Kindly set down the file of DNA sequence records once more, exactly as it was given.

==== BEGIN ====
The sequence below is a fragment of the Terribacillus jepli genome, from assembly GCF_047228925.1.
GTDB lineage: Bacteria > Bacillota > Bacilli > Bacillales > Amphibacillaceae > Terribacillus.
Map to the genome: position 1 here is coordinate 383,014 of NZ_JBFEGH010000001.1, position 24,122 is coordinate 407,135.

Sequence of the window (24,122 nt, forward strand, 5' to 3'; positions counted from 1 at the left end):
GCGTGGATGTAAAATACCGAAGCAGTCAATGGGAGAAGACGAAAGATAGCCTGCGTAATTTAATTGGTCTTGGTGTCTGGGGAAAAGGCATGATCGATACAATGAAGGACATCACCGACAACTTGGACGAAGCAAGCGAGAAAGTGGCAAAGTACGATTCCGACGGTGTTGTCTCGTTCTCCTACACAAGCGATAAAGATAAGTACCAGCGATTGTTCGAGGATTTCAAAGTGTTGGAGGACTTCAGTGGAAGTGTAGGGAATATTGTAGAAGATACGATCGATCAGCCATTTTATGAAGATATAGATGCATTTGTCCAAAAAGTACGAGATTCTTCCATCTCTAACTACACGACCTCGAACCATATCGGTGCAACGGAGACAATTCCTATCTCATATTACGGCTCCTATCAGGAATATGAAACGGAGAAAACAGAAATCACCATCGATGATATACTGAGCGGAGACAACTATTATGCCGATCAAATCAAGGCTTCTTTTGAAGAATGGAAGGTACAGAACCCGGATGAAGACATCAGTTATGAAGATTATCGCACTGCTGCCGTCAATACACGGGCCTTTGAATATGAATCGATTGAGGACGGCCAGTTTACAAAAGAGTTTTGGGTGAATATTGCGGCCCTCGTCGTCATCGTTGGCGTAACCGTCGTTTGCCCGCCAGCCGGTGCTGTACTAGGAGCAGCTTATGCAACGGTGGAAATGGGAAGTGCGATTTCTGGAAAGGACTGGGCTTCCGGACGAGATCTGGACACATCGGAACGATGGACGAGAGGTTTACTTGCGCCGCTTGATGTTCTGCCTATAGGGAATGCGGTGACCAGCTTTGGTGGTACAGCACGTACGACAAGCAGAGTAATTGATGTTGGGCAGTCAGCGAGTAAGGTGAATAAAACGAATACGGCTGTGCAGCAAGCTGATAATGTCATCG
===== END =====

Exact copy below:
The sequence below is a fragment of the Terribacillus jepli genome, from assembly GCF_047228925.1.
GTDB lineage: Bacteria > Bacillota > Bacilli > Bacillales > Amphibacillaceae > Terribacillus.
Map to the genome: position 1 here is coordinate 383,014 of NZ_JBFEGH010000001.1, position 24,122 is coordinate 407,135.

Sequence of the window (24,122 nt, forward strand, 5' to 3'; positions counted from 1 at the left end):
GCGTGGATGTAAAATACCGAAGCAGTCAATGGGAGAAGACGAAAGATAGCCTGCGTAATTTAATTGGTCTTGGTGTCTGGGGAAAAGGCATGATCGATACAATGAAGGACATCACCGACAACTTGGACGAAGCAAGCGAGAAAGTGGCAAAGTACGATTCCGACGGTGTTGTCTCGTTCTCCTACACAAGCGATAAAGATAAGTACCAGCGATTGTTCGAGGATTTCAAAGTGTTGGAGGACTTCAGTGGAAGTGTAGGGAATATTGTAGAAGATACGATCGATCAGCCATTTTATGAAGATATAGATGCATTTGTCCAAAAAGTACGAGATTCTTCCATCTCTAACTACACGACCTCGAACCATATCGGTGCAACGGAGACAATTCCTATCTCATATTACGGCTCCTATCAGGAATATGAAACGGAGAAAACAGAAATCACCATCGATGATATACTGAGCGGAGACAACTATTATGCCGATCAAATCAAGGCTTCTTTTGAAGAATGGAAGGTACAGAACCCGGATGAAGACATCAGTTATGAAGATTATCGCACTGCTGCCGTCAATACACGGGCCTTTGAATATGAATCGATTGAGGACGGCCAGTTTACAAAAGAGTTTTGGGTGAATATTGCGGCCCTCGTCGTCATCGTTGGCGTAACCGTCGTTTGCCCGCCAGCCGGTGCTGTACTAGGAGCAGCTTATGCAACGGTGGAAATGGGAAGTGCGATTTCTGGAAAGGACTGGGCTTCCGGACGAGATCTGGACACATCGGAACGATGGACGAGAGGTTTACTTGCGCCGCTTGATGTTCTGCCTATAGGGAATGCGGTGACCAGCTTTGGTGGTACAGCACGTACGACAAGCAGAGTAATTGATGTTGGGCAGTCAGCGAGTAAGGTGAATAAAACGAATACGGCTGTGCAGCAAGCTGATAATGTCATCG